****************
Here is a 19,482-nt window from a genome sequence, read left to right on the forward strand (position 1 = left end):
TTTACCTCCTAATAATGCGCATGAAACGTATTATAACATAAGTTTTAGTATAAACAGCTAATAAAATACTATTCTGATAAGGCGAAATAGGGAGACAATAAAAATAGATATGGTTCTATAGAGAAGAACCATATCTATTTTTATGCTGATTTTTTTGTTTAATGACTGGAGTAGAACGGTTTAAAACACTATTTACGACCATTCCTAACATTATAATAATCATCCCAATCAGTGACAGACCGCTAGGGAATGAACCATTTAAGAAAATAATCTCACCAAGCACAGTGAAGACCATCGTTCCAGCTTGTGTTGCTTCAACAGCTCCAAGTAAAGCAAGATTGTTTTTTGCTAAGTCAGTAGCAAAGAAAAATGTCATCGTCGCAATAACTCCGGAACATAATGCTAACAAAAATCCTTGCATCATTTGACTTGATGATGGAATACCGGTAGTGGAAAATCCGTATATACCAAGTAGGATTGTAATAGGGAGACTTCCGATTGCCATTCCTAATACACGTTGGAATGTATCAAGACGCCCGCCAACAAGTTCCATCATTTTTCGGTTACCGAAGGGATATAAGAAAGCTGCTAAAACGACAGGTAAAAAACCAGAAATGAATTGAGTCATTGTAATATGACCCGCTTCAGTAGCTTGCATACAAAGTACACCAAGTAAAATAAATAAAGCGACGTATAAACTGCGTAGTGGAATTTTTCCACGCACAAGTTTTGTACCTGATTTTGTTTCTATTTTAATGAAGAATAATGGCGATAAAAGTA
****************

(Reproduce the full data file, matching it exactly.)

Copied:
Here is a 19,482-nt window from a genome sequence, read left to right on the forward strand (position 1 = left end):
TTTACCTCCTAATAATGCGCATGAAACGTATTATAACATAAGTTTTAGTATAAACAGCTAATAAAATACTATTCTGATAAGGCGAAATAGGGAGACAATAAAAATAGATATGGTTCTATAGAGAAGAACCATATCTATTTTTATGCTGATTTTTTTGTTTAATGACTGGAGTAGAACGGTTTAAAACACTATTTACGACCATTCCTAACATTATAATAATCATCCCAATCAGTGACAGACCGCTAGGGAATGAACCATTTAAGAAAATAATCTCACCAAGCACAGTGAAGACCATCGTTCCAGCTTGTGTTGCTTCAACAGCTCCAAGTAAAGCAAGATTGTTTTTTGCTAAGTCAGTAGCAAAGAAAAATGTCATCGTCGCAATAACTCCGGAACATAATGCTAACAAAAATCCTTGCATCATTTGACTTGATGATGGAATACCGGTAGTGGAAAATCCGTATATACCAAGTAGGATTGTAATAGGGAGACTTCCGATTGCCATTCCTAATACACGTTGGAATGTATCAAGACGCCCGCCAACAAGTTCCATCATTTTTCGGTTACCGAAGGGATATAAGAAAGCTGCTAAAACGACAGGTAAAAAACCAGAAATGAATTGAGTCATTGTAATATGACCCGCTTCAGTAGCTTGCATACAAAGTACACCAAGTAAAATAAATAAAGCGACGTATAAACTGCGTAGTGGAATTTTTCCACGCACAAGTTTTGTACCTGATTTTGTTTCTATTTTAATGAAGAATAATGGCGATAAAAGTA